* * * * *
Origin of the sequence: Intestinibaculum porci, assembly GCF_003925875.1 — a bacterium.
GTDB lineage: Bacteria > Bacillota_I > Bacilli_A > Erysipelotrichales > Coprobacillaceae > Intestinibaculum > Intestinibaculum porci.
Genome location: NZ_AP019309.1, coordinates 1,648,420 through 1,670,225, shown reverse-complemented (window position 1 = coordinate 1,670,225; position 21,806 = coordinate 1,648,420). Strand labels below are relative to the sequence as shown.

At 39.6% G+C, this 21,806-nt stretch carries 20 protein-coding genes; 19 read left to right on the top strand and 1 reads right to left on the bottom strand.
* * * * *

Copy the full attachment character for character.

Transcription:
Origin of the sequence: Intestinibaculum porci, assembly GCF_003925875.1 — a bacterium.
GTDB lineage: Bacteria > Bacillota_I > Bacilli_A > Erysipelotrichales > Coprobacillaceae > Intestinibaculum > Intestinibaculum porci.
Genome location: NZ_AP019309.1, coordinates 1,648,420 through 1,670,225, shown reverse-complemented (window position 1 = coordinate 1,670,225; position 21,806 = coordinate 1,648,420). Strand labels below are relative to the sequence as shown.

At 39.6% G+C, this 21,806-nt stretch carries 20 protein-coding genes; 19 read left to right on the top strand and 1 reads right to left on the bottom strand.